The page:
intel opteron quad core cpu

Intel has released its quad core Xeon 7300 (”Clovertown”) series. Intel also claims better energy efficiency as well as enhanced virtualization capabilities.

So how do these two CPUs stack up?

The battle lines in the CPU market are generally drawn around the speed of the processors in handling computations, and in the power efficiency of the chips (power consumptions is not as much as an issue, as is the waste heat which limits the performance of the chips).

AMD claims that Barcelona will exceed the performance of Clovertown, by 40% at any clock speed. AMD has not released the clock speed of Barcelona but Intel’s Xeon clocks in at 2.66 GHz, although the company is also releasing 3.0 GHz processors.

Both companies claim lower power consumption, although no figures have been released.

Barcelona and Clovertown will both be aimed towards the high end commercial servers with an emphasis towards the speed gains in database applications.

While side by side comparisons of the two CPUs have not been published yet, there are some leaked reports of tests done by IBM (pdf here), for the two processors. According to some analysis by George Ou, a blogger at ZDnet, AMD’s Barcelona might indeed be behind at this point, and might not be able to catch up in performance to the Intel Opteron until they get to the 3.0 GHz clock speed (Intel already has a 3.0 GHz quad processor).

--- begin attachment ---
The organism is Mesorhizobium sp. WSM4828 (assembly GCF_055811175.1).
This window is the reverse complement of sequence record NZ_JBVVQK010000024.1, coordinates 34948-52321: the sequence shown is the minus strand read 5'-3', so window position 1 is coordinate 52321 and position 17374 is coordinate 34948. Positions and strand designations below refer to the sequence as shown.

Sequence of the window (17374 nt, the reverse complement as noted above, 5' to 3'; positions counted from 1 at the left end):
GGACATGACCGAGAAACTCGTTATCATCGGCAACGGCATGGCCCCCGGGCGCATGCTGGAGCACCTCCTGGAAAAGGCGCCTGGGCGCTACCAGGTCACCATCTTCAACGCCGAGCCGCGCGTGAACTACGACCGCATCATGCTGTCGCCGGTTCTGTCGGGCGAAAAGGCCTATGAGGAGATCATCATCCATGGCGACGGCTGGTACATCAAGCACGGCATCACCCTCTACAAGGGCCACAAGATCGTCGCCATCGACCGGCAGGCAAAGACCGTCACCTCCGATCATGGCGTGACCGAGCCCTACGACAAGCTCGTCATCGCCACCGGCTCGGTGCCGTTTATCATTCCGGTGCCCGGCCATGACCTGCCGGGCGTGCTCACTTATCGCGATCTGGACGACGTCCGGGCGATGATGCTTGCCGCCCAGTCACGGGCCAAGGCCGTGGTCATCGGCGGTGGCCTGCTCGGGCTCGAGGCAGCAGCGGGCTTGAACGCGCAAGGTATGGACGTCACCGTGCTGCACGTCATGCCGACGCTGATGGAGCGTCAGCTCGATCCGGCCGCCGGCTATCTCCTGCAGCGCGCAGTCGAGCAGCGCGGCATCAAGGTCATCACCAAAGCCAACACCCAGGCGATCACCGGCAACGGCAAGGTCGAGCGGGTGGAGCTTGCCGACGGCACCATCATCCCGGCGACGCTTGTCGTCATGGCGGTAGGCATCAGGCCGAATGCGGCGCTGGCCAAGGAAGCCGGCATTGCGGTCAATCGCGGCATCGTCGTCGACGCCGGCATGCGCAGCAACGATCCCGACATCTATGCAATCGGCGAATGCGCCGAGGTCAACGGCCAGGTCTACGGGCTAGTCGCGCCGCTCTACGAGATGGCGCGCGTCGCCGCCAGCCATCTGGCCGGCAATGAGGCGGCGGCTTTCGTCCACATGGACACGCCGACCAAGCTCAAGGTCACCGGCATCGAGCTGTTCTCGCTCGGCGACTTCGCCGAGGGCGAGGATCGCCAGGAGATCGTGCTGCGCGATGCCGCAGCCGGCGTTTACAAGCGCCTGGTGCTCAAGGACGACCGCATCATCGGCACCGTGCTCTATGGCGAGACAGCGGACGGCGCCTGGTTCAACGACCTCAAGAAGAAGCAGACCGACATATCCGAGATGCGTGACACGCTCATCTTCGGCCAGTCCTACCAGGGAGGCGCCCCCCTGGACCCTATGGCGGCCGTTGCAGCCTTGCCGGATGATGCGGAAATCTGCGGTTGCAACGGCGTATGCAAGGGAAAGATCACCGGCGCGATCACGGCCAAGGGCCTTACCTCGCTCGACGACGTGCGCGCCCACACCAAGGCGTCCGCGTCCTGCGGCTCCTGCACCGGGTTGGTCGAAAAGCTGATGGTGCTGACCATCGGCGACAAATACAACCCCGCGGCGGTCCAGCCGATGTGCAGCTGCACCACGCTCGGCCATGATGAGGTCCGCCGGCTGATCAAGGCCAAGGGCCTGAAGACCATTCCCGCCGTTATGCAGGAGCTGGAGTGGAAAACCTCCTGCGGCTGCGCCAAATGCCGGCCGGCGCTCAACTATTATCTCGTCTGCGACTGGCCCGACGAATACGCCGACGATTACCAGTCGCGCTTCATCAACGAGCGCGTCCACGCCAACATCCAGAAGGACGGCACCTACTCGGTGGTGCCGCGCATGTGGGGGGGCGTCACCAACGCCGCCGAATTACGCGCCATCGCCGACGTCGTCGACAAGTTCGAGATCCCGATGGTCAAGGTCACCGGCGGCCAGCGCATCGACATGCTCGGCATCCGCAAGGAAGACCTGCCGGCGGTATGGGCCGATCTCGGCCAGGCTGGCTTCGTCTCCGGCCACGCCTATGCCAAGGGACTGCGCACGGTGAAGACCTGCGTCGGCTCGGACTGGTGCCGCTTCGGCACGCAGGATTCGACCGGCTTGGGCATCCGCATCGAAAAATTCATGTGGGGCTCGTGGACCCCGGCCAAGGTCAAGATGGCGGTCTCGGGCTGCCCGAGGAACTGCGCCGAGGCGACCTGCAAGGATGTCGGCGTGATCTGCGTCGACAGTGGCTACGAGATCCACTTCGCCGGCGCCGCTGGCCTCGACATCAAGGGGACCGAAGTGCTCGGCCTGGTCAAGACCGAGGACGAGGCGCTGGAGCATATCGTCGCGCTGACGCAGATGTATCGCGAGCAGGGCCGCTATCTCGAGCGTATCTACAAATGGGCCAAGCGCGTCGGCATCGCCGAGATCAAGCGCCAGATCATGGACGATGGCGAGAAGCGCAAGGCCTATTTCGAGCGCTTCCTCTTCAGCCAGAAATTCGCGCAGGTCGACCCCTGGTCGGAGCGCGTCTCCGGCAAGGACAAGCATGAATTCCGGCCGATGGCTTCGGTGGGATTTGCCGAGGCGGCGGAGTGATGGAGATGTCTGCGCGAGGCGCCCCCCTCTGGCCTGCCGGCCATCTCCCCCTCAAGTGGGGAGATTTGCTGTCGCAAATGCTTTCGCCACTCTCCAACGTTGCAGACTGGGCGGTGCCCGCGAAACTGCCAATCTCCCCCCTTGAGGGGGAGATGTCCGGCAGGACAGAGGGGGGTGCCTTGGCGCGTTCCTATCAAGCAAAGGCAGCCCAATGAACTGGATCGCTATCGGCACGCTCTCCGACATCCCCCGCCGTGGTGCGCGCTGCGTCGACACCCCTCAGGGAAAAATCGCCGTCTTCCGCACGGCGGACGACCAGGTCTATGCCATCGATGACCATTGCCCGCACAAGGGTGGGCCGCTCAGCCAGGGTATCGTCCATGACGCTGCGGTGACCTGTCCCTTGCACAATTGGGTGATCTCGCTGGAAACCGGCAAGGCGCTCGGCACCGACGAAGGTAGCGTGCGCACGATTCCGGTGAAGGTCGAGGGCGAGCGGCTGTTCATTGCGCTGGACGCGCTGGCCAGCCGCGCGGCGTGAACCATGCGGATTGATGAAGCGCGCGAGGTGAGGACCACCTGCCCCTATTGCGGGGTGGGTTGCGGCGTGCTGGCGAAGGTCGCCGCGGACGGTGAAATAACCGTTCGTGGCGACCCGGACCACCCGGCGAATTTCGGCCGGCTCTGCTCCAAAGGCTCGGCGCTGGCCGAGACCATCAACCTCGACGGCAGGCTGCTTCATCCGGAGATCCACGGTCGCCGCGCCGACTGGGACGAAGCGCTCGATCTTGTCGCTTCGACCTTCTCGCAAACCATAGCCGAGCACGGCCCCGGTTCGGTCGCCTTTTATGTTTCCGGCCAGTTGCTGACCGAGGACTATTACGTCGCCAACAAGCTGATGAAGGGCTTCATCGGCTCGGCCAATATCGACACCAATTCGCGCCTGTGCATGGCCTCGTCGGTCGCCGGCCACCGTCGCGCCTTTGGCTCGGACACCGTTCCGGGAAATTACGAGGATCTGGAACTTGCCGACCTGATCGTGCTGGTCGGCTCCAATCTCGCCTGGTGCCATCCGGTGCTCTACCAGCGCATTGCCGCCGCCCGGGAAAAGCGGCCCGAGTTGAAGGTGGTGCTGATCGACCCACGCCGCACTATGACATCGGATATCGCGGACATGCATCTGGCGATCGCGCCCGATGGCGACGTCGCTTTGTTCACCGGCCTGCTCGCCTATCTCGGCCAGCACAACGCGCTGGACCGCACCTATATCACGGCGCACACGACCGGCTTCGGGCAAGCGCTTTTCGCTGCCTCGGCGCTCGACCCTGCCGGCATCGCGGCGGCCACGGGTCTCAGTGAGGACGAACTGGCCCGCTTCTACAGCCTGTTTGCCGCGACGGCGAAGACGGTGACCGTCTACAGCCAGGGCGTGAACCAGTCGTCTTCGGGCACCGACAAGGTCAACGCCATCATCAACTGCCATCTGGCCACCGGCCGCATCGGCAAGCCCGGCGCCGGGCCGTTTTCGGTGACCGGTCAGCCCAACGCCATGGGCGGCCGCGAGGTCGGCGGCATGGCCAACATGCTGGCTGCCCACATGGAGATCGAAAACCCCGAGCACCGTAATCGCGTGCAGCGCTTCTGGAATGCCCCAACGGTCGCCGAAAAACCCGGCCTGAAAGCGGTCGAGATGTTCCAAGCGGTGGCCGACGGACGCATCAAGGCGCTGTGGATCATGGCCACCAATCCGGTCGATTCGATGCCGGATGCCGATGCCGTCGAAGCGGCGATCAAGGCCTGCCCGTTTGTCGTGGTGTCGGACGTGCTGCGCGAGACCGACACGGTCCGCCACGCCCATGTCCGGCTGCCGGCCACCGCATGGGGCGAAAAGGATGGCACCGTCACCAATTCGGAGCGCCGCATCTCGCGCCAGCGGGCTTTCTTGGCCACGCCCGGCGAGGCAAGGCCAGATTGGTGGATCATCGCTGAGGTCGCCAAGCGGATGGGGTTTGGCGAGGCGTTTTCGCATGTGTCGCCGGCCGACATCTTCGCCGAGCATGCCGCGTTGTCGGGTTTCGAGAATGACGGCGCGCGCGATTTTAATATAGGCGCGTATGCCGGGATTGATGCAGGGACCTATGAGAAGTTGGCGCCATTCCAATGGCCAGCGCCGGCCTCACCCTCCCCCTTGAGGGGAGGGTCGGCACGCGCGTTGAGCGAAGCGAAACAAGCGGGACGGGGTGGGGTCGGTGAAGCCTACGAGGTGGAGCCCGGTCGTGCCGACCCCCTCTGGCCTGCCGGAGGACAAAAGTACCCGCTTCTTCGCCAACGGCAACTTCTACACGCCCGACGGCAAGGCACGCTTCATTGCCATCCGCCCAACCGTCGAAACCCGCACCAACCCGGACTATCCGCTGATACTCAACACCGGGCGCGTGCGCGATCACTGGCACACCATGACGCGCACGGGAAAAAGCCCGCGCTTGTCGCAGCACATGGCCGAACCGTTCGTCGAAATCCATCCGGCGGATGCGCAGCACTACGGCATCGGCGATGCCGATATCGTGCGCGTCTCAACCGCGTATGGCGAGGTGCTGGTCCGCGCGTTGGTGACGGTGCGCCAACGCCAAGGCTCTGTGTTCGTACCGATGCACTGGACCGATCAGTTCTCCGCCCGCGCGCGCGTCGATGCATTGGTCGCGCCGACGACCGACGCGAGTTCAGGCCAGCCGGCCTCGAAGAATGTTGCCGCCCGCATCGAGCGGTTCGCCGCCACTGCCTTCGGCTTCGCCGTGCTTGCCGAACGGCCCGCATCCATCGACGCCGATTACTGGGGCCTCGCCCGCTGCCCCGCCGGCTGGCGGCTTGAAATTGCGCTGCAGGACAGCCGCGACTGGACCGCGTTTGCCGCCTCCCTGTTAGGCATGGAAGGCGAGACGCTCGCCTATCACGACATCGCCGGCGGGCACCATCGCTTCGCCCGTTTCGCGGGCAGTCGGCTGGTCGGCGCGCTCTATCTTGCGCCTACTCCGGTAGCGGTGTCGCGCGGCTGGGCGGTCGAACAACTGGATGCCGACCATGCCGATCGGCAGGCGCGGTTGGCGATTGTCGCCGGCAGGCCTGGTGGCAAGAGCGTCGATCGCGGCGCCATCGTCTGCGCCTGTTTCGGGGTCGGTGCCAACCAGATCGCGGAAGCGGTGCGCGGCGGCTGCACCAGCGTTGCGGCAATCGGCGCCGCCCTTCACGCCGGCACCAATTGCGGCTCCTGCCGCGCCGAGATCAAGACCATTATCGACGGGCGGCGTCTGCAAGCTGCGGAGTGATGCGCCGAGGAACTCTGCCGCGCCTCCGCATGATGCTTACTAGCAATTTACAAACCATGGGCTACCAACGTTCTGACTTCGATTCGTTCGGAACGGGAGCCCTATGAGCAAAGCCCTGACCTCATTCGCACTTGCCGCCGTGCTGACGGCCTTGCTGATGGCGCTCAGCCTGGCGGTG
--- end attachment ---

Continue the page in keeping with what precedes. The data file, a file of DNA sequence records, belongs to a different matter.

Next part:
As with the dual processor race between AMD and Intel, this one promises to get pretty exciting!

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Facebook: A model for Web 2.0

Logo FacebookWired posted an article yesterday titled “How Mark Zuckerberg Turned Facebook Into the Web’s Hottest Platform.” Author Fred Vogelstein does a great job pointing out some of the key factors that turned Facebook into the Web 2.0 superstar it is today. And it’s still growing. These principles can be applied to any web startup that’s aimed at virtually any flavor of social interaction. Here are the elements that made it happen.